The Story of Narasipura Lake (Part 1 – Heaven)

Sri H Gopalakrishna is a long time resident of BEL Layout, Vidyaranyapura (earlier called Narasipura). This story, by him, in its original form, appeared on the Facebook page Vidyaranyapura – The Original. It is been edited and reproduced with his permission.  

When I first visited the site where my house now stands, the scene of the lake stole my heart. It didn’t take much for me to decide to build my home right there. I moved to Vidyaranyapura in 1984.

The present park between Fifth Block and Second Block of BEL Layout, Bangalore was originally a pond with water at all times, whether summer or monsoon or winter. During the rains the boundary of the pond would extend onto the adjoining roads. You could see the grazing cattle and other animals stop here for a drink of water. During the early mornings and late evenings, a noticeable number of cranes, ducks and other birds would sit around the lake in a disciplined manner, as if they were having a round table conference or a family get together. This spot reminded me of the renown Kokkare Bellur Bird Sanctuary. Sometimes we used to chase people who came here to test their hunting skills on the birds, and in the process take home dinner to be cooked!

Three to four chappadi stone slabs resting on vertical pillars made a small path through the lake, enabling passage from Second Block to Fifth Block. This work must have been done by some good human and the path remained for long time. There was no compound wall around the lake and it was accessible from all the sides. At the left side of the lake there was an area where heaps of earth were used to store water. This area supported one resting platform. Resting platforms consist of a stone of 6/3, placed horizontally on two imbedded vertical pillars. They are common in villages and village bus stands and are much used by people who carry heavy loads on their heads – to rest the load and in the process give the head and body also a rest!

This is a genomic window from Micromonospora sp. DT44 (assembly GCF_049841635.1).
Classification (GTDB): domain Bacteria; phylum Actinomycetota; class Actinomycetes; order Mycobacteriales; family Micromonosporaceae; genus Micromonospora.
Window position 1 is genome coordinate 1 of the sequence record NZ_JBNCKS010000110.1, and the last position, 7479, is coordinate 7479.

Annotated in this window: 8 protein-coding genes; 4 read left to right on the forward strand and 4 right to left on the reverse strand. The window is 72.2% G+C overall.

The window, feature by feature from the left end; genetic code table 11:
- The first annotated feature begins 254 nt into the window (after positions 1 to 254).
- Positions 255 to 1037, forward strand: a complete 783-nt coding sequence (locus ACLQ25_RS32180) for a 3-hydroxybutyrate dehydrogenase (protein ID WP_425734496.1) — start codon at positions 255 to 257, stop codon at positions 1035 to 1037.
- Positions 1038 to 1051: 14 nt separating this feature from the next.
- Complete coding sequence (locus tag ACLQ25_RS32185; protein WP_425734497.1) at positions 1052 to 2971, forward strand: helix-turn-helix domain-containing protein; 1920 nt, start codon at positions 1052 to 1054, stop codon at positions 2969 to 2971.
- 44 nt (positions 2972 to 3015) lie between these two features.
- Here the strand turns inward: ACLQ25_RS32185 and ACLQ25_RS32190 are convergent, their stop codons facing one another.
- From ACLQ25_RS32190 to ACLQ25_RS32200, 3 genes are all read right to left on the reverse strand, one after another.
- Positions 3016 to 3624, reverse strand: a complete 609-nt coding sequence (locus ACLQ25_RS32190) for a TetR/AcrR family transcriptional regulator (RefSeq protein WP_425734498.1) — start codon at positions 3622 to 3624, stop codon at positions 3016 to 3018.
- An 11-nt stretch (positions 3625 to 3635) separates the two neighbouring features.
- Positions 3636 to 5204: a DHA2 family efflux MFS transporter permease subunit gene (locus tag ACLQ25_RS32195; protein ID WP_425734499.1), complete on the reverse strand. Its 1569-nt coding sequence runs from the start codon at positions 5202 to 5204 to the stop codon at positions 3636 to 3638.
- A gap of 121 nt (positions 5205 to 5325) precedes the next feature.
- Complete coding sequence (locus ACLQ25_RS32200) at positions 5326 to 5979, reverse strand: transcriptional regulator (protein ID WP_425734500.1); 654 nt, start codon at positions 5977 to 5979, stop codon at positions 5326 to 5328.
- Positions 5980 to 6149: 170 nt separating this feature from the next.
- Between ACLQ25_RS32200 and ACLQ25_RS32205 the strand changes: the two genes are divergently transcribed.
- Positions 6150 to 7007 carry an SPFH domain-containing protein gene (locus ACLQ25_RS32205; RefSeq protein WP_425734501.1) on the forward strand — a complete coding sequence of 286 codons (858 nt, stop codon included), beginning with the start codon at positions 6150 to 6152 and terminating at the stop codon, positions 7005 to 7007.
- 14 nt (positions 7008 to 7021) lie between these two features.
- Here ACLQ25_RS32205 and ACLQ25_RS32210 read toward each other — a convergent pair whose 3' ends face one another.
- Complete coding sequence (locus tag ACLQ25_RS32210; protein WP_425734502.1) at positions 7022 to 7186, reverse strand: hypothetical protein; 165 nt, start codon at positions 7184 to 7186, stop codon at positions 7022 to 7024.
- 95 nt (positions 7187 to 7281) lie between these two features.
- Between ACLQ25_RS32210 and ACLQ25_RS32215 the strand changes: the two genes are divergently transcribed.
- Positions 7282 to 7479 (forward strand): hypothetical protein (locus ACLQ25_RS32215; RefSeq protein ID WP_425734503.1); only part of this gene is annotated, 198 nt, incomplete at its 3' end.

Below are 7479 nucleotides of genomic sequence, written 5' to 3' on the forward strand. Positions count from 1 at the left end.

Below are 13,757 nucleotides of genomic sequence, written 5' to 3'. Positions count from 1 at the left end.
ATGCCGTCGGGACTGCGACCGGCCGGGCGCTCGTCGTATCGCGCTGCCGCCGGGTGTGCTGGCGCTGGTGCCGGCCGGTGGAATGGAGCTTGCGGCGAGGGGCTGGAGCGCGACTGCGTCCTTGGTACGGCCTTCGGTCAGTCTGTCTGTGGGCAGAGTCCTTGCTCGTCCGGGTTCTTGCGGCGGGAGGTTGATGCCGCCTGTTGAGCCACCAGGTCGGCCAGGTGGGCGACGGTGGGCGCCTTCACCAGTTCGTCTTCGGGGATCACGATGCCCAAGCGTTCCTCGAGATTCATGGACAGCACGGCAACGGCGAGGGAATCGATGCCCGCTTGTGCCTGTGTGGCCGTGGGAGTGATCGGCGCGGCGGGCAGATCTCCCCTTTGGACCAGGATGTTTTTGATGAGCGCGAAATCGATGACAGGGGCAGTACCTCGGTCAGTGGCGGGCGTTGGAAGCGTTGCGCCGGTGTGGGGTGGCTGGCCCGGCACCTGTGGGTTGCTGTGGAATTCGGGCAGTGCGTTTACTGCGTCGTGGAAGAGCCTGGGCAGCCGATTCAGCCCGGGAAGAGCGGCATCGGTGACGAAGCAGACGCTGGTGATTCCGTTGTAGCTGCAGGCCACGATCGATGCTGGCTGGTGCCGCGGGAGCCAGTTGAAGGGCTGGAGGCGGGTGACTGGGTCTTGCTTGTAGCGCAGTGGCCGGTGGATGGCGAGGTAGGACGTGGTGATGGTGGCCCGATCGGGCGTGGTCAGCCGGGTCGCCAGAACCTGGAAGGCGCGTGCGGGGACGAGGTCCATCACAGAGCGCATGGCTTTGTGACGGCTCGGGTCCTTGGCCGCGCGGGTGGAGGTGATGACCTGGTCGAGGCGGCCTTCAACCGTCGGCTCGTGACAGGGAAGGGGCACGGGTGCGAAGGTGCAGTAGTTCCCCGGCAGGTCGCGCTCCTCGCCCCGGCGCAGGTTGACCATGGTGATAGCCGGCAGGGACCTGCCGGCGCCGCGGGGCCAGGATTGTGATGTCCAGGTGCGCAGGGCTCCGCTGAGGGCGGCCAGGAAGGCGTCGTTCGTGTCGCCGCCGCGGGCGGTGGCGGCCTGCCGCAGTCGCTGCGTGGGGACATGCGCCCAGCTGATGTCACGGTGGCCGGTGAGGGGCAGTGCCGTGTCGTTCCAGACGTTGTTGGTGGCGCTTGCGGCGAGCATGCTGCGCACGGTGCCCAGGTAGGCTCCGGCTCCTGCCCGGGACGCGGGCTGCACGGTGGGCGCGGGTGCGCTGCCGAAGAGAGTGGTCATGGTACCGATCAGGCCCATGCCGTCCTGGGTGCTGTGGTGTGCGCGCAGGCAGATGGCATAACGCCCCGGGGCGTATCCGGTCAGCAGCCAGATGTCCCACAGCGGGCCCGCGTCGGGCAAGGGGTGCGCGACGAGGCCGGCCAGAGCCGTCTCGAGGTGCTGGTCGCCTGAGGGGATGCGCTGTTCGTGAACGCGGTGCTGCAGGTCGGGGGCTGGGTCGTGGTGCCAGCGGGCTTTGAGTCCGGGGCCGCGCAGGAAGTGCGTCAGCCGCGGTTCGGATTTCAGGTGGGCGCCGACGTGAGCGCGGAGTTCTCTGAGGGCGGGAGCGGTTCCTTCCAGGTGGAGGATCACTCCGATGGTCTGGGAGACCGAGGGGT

All around the lake, a large plantation of various forest trees existed. There were about half a dozen toddy trees (Eeachalu Mara). When in season, there would be bunches and bunches of the fruit waiting to be harvested. These must have been also used for extraction of toddy. One such tree still exists at the corner enroute to the Venkateshwara Temple.  One more Eeachalu Mara was at HMT Layout and the bus stop there was called Eeachalu Mara Stop! Mornings and evenings were filled with the tweets, chirps and hums of various kinds of birds. I remember a small bird of about two inches whose loving sound still echoes in my ears!

When it rained, the otherwise silent night would be filled with the singing of hundreds of frogs, and in the morning, you would be hit by a leaping frog at every step you took. We used to wonder how so many frogs came with a single rain. The easy answer was that it was god sent!

Normally after the rains, lots of people with varieties of nets would throng this lake from neighbouring areas for fishing! By evening they would have heavy bags, full of fishes!

Almost every house had a small garden, growing a variety of vegetables and fruits. We had the pleasure of distributing varieties of greens (soppu), gauva, seethaphala, dalimbe, huruli kayi, badane kayi, tomato, avare kayi and other stuff grown in our back yards to our neighbours and relatives who lived in the then Bangalore City!

Almost every house had a well and water could be reached by hand! If we just dug for five to six feet water would spring! It was good and potable. This is what we drank as there was no mineral or RO water, and no Cauvery water for us either.